I had the pleasure of visiting Center Parcs for the first time this week on a flying visit for work.
You are probably aware of the concept – large forest self-catering villages with massive weather-proof aqua parks as the centrepiece and everyone riding around on bicycles as vehicles are not allowed beyond the vast car parks.
In early March the Sherwood Forest village was heaving with holidaymakers all apparently having a great time. Little evidence of the credit crunch to be seen here.
Center Parcs is a hugely impressive operation, catering amazingly well for families with an array of more than 100 activities plus plush spas and well known restaurants and cafes such as Café Rouge, Strada and Starbucks.
The average occupancy level across the four villages in the past year has been an incredible 95 per cent. That means that each is pretty much full year-round, irrespective of the notoriously dodgy British weather and the credit crunch – very much like cruise ships, except that they always aim to leave 100 per cent full.
This tends to suggest that Center Parcs is doing a lot right across its four locations in Nottinghamshire, Suffolk, Cumbria and Wiltshire, with a fifth due to start construction in Bedfordshire in 2011.
But what has a family resort concept set in the heart of hundreds of acres of woodland, slap bang in the middle of the country miles away from the sea, got to do with cruising, I hear you ask.
A surprising amount as it transpires, because Center Parcs sees mainstream cruising as its nearest comparative holiday experience – obviously without the trees!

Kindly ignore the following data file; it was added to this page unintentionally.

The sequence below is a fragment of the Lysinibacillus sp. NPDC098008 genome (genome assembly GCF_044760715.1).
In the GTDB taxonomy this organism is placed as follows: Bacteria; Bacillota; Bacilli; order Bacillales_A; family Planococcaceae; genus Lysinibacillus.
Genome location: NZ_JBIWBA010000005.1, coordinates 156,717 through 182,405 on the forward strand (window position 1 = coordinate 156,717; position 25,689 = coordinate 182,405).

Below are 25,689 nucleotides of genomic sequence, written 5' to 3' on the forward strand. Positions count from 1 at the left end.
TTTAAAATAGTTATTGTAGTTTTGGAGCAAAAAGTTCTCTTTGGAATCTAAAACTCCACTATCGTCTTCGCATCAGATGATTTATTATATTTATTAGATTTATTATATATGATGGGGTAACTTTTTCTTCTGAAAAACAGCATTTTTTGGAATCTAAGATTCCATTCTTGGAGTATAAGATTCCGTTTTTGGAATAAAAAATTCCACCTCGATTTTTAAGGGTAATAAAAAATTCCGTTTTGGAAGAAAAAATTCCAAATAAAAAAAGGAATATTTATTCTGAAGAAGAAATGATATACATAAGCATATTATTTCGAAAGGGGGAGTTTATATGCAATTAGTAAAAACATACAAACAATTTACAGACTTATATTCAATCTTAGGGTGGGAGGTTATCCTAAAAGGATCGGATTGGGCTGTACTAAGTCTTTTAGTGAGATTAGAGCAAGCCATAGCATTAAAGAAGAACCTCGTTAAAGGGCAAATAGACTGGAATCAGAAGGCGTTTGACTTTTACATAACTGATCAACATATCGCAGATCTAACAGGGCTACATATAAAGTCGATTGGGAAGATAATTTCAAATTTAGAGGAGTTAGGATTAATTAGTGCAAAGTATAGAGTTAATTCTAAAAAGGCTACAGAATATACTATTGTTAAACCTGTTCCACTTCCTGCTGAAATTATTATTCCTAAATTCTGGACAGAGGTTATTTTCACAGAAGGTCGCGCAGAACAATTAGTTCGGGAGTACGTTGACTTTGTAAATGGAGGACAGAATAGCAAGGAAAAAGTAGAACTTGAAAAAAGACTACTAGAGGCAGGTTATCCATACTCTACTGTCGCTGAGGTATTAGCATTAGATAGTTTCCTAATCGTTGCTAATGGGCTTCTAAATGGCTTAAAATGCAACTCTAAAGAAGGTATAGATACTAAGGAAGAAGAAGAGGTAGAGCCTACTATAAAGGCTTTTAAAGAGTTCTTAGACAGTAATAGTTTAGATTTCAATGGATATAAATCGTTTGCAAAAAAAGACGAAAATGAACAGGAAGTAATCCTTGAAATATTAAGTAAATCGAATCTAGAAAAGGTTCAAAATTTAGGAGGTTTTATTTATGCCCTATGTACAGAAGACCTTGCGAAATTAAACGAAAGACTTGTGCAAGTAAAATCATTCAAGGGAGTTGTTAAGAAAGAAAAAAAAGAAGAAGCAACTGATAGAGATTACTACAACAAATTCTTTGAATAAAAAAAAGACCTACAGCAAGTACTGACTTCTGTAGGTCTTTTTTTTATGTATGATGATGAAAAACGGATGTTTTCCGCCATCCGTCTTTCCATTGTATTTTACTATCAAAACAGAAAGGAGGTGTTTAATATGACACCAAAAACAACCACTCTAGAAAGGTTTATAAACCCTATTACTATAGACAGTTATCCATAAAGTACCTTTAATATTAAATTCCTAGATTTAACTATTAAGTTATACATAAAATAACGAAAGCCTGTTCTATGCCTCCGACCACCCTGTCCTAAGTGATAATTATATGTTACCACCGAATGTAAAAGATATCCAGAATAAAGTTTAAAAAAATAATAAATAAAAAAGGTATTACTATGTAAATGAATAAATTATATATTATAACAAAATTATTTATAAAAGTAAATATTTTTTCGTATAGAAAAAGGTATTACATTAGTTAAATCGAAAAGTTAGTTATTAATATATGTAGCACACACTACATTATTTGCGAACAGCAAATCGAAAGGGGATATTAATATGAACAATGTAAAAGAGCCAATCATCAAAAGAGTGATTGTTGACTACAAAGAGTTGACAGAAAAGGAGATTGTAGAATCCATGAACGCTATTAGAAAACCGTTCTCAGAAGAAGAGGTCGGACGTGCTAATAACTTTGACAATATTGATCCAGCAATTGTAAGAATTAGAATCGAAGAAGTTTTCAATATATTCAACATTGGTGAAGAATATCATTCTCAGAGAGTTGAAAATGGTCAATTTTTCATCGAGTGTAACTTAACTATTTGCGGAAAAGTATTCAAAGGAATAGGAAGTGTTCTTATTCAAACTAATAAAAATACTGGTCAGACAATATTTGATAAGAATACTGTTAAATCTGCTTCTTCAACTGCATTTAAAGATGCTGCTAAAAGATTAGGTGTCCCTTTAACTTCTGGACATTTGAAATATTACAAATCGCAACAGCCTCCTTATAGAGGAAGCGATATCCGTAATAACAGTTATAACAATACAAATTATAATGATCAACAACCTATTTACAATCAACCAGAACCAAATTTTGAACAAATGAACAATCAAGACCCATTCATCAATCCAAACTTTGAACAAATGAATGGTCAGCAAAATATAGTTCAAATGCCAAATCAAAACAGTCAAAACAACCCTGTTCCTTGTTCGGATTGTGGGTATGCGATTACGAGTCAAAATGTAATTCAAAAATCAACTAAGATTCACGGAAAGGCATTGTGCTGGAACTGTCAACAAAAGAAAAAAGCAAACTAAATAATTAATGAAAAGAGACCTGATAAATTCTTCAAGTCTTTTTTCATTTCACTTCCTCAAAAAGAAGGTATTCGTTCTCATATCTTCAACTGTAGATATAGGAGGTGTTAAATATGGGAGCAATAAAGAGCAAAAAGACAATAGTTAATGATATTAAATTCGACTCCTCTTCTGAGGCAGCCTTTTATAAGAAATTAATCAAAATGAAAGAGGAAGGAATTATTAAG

So where do the similarities lie? Both seek to provide a high quality amenities tied to a strong service ethic and boundless activities to keep all ages of family groups amused and entertained.
Both have realised, in recent years at least, that guest accommodation needs to be modern and adaptable to meet the requirements, aspirations and budgets of different types of holidaymaker.
In both environments, there is a captured audience who need to be kept fed, watered and entertained maybe not quite around the clock but close to 24/7.
Quality and service standards have to be exemplary both on shore and at sea as neither can be deemed to be a cheap holiday.
But it seems to me that what both provide in spades is good value. Center Parcs specialises in short breaks with the vast majority of people staying for either three or four nights with pretty much all the amenities thrown in.
Cruise lines such as Fred Olsen, P&O Cruises, Royal Caribbean International and NCL, have also cottoned on to the benefits of providing shorter cruises or three, four and five-night durations as a way of an introduction to holidays afloat. Indeed, many more taster cruises are being made available from the UK in 2010.
Prices are comparative yet on a cruise you do not have to pay extra for meals or entertainment and you don’t sail self-catering with a barbeque on your cabin balcony!
Yet Center Parcs in the UK attracts 1.5 million holidaymakers a year – this is the same figure as the total number of people from the UK who took a cruise in 2008.
That statistic alone demonstrates how much potential the cruise industry has in attracting people who have never considered a ship-based holiday before.
I’m not saying that every Center Parcs fanatic is a potential cruise passenger or vice-versa but there are enough similarities between both concepts to make me think those who like one would be more than at home with the other.
Center Parcs at sea anyone?